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That Moment When your Employee Quits via SnapChat

It’s no secret that younger generations prefer to communicate digitally. In fact, more than 70% of Millennials prefer to receive communication in a digital format.

But, even with this overwhelming preference, there are certain messages that are too important to just send in a text, right?

I mean, shouldn’t some things just be done in person...

Well...not according to a recent study conducted by Adobe. They surveyed over 1000 employees and the results were surprising: less than half of all employees age 18-34 indicated that it was important to quit their job in person.

This means that the majority of young employees believe that quitting their job via some digital means like email, an enterprise social network, or via text message is the most appropriate option.


 I thought I was in rarefied territory when one of my young employees quit by sending in a SnapChat, but it turns out I was in the same boat as many other professionals.

When I shared this story with other business owners, they said their first experience with a “digital resignation” was a surprise, but they aren’t surprised anymore. Something about this response got me thinking...if we shouldn’t be surprised by this, then what can we learn from it?

Consider this:

  1. Most Millennials and younger employees do still believe that quitting their job is a big deal. They know it is a big decision, and even the most inexperienced employees understand that the way they leave a job can affect their ability to get a job in the future. They don’t quit with digital communication because they think quitting is trivial. This brings me to my next point...
  2. If they know that quitting is a big deal and yet they still choose to quit through a digital platform, doesn’t that speak volumes about their communication preferences? If they believe that the most appropriate way to quit is digitally, and if they do send that very important communication digitally, then they must also want to receive important communications digitally.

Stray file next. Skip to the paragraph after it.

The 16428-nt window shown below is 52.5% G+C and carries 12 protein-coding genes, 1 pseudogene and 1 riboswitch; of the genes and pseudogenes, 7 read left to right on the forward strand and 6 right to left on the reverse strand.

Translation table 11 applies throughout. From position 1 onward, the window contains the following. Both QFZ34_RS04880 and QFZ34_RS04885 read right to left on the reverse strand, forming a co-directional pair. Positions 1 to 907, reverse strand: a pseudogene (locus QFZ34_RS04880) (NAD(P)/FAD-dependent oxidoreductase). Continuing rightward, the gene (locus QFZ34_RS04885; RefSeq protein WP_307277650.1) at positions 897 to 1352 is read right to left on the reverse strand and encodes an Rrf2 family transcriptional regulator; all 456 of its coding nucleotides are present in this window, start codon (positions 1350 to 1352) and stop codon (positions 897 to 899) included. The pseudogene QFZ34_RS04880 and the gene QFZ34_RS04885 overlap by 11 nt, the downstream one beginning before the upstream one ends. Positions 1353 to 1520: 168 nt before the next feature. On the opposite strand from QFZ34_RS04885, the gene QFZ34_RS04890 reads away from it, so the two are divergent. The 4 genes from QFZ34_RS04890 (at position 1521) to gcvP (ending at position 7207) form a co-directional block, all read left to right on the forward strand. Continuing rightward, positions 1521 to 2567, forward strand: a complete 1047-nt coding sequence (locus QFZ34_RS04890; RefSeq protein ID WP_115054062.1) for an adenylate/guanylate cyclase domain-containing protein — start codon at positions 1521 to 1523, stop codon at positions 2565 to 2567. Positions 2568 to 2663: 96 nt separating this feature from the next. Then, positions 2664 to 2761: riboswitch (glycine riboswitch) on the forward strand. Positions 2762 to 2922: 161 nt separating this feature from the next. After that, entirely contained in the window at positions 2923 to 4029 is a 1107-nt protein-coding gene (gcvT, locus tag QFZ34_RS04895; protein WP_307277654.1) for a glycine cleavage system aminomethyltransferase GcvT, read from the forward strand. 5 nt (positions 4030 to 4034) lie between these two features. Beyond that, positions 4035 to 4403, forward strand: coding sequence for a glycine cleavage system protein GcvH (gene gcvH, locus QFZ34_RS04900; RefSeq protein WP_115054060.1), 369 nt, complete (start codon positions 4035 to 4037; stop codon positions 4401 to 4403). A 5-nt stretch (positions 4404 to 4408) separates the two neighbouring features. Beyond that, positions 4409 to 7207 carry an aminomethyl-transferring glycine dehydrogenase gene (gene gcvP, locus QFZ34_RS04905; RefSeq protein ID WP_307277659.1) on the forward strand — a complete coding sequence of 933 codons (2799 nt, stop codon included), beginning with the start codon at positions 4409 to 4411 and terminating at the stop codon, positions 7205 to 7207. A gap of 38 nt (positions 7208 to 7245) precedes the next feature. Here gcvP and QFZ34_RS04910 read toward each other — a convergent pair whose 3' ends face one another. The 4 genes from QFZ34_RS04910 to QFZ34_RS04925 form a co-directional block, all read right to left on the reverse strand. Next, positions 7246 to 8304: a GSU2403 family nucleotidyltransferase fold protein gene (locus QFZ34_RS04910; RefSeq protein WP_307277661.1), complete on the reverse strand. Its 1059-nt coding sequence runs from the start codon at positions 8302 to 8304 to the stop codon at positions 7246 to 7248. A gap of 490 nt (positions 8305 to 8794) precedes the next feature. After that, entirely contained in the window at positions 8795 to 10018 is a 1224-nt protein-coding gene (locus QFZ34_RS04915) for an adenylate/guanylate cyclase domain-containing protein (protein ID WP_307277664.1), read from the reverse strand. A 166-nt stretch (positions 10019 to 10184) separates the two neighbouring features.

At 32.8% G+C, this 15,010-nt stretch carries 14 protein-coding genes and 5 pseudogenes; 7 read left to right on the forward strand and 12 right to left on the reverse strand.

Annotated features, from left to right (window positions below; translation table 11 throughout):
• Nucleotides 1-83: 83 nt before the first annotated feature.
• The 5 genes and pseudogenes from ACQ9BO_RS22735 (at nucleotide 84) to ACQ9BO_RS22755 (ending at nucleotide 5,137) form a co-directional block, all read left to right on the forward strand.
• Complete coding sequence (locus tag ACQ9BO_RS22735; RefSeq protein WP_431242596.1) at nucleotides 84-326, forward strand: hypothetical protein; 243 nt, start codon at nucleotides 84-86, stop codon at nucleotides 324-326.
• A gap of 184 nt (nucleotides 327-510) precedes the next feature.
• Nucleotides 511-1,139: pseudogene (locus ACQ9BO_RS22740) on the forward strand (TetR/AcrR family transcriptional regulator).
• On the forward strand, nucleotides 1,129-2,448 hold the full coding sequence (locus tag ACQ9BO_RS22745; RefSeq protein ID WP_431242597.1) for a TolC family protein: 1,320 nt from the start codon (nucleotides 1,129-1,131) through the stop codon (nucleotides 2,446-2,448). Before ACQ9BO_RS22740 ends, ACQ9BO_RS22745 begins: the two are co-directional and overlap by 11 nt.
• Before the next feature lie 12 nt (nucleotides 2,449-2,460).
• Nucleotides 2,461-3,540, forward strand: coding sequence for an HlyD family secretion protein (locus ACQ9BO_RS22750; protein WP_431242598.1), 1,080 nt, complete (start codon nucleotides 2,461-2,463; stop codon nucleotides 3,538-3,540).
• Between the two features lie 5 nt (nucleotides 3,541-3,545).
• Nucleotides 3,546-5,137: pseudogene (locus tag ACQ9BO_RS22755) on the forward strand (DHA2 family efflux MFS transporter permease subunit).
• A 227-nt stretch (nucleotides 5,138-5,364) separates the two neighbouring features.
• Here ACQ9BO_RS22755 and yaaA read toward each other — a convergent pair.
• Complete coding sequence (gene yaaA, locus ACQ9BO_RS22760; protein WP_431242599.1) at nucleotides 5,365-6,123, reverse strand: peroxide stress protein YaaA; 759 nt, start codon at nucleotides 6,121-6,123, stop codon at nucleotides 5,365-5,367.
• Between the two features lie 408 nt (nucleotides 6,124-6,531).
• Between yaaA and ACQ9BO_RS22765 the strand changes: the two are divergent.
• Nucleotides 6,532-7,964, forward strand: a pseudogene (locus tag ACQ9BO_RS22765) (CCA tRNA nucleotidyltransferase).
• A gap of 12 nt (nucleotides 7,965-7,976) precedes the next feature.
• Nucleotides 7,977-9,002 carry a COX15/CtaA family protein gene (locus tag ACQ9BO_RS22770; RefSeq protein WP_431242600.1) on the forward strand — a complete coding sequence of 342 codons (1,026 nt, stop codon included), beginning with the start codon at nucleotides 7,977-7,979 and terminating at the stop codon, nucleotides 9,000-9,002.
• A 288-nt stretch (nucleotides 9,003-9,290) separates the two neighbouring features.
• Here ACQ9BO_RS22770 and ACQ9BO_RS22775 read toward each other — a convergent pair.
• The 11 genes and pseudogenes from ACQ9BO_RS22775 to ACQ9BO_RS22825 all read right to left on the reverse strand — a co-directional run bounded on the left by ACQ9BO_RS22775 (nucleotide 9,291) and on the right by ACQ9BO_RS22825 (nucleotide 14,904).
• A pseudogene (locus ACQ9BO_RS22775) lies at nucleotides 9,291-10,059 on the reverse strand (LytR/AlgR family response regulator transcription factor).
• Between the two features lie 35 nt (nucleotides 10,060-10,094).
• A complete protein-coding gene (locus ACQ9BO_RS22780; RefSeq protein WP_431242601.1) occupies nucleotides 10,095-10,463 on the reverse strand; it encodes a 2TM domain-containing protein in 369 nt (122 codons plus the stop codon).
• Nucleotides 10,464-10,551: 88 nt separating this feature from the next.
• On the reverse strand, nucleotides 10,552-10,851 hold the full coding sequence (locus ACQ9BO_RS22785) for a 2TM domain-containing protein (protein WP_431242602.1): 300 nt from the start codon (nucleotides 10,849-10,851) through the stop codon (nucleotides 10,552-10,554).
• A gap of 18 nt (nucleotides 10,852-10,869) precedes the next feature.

Remember that over 50% of those 18-34 felt exactly that way. We as leaders can learn a lot from a statistic like this.

It is easy to just draw the conclusion that these young employees are disrespectful and cowardly, but it takes real transformational leadership to examine a trend like this and ask ourselves “how can this inform my ability to lead this generation?”

Remember, transformational leadership is a two-way street. You must first transform, to help guide the transformation in others.

Here is the takeaway:

Really leverage your digital communication platforms. These are mediums that your young employees find not just preferable, but the most appropriate to relay critically important information.

Even if you know that some messages are best delivered in-person, send a digital follow-up to reinforce the importance. Chances are you already know how important it is to make sure that you’re communicating your message in the right way, and in the right place for your audience to hear it - don't forget to apply that same principle to your communication with your team.

If they are listening digitally, then maybe you should communicate digitally more often.

Oh, and during their onboarding, make sure to coach them that you expect for them to quit in person :)

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